Setting font size (em's)?

Setting font size ?

Hi all

If I’m using em’s to set the size of my fonts the font size will be a percentage of the base font size set in the browser. So if the font size is set to 12px then 1em will be 12px and 2em will be 24px - Is this correct ?

If this is correct should I always set the base fonts size myself in css :

body {
  font-family: Helvetica, Arial, sans-serif;
  font-size: 16px; /* Scale origin */

Essentially, though remember that users can set their own base font sizes that will override yours. Also, font sizes are inherited, so if your base font size is 16px, and if you have the font size on a particular div set to 1.5em, and a <p> inside that div set to 1em, the <p> would be 24px in size.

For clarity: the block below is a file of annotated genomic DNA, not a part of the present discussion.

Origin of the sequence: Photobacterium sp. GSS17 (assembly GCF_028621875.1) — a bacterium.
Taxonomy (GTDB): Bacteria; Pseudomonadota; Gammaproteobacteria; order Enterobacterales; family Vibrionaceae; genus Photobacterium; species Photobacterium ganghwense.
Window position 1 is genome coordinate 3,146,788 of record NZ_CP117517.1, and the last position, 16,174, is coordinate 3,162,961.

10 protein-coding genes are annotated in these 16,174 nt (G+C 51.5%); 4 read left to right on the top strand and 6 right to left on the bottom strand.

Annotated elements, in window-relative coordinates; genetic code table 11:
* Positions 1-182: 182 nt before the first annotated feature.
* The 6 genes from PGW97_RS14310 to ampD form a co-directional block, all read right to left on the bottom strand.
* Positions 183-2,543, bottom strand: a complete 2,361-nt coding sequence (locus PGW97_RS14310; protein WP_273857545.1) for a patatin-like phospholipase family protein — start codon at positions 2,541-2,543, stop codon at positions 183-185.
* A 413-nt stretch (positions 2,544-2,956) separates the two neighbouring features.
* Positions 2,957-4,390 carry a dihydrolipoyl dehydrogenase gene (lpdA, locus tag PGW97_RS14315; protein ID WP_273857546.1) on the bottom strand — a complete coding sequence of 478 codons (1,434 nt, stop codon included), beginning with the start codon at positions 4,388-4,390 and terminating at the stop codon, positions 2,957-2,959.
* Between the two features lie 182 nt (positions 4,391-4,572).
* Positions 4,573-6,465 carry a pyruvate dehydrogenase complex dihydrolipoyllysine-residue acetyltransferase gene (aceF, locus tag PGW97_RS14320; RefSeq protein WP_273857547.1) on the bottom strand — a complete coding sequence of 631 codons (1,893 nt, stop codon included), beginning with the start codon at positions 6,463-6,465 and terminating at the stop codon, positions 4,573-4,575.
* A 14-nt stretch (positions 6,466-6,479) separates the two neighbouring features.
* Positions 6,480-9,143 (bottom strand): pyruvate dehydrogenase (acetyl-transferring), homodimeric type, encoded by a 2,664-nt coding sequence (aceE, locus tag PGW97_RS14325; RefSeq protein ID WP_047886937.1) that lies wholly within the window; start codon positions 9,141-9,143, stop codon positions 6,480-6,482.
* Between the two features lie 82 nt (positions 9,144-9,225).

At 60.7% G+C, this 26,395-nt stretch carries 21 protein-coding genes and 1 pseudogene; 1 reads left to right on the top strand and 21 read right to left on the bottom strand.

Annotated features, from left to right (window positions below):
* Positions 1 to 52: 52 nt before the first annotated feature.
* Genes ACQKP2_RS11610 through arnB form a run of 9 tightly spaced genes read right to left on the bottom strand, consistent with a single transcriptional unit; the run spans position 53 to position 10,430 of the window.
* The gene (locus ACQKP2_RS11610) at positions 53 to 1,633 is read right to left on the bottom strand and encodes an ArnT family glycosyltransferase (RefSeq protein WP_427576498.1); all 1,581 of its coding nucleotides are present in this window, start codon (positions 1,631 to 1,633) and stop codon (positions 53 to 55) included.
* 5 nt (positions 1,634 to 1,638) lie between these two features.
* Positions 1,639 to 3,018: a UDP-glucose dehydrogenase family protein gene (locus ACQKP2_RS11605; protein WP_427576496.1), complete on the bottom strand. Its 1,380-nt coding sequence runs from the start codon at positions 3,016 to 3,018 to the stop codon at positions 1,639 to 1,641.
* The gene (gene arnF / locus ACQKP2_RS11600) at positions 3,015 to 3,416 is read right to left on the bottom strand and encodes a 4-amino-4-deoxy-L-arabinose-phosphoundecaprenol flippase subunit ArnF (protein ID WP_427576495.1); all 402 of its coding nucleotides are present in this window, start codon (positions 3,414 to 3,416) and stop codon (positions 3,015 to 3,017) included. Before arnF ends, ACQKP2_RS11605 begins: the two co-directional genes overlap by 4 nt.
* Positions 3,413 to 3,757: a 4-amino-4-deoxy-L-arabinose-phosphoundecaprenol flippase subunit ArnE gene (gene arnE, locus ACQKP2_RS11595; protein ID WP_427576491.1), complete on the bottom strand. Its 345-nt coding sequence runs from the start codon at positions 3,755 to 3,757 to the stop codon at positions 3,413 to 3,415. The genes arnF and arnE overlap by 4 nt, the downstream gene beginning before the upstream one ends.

It’s considered a better practice to set the base font size in % rather than pixels, though. Pixel sizes for fonts are not very user-friendly.

Ralph is right. But I would recommend you think about ems differently.

As you mentioned in your OP, if you set the base in pixels (12px, for example) any direct descendant of the base element(body) with a font-size of 1em will be 12px, if it was 2em it would be 24px … and so forth. Some experience members of the forum will advise against setting a base font in px, tho I personally can see its usefulness. As was suggested you may set the base font in %, this will base the root element on the UA’s default font size, which varies from browser to browser and user to user… ugh.

it’s important to note that if you set your font-size:2em and then a child element is set to 2em as well the actual size for the font with relation to the base font will be 4em (48px)…
for this reason setting font size in ems is EQUIVALENT to setting font size in %.

the true power of the em scale is to set sizes, paddings, margins, positioning, etc.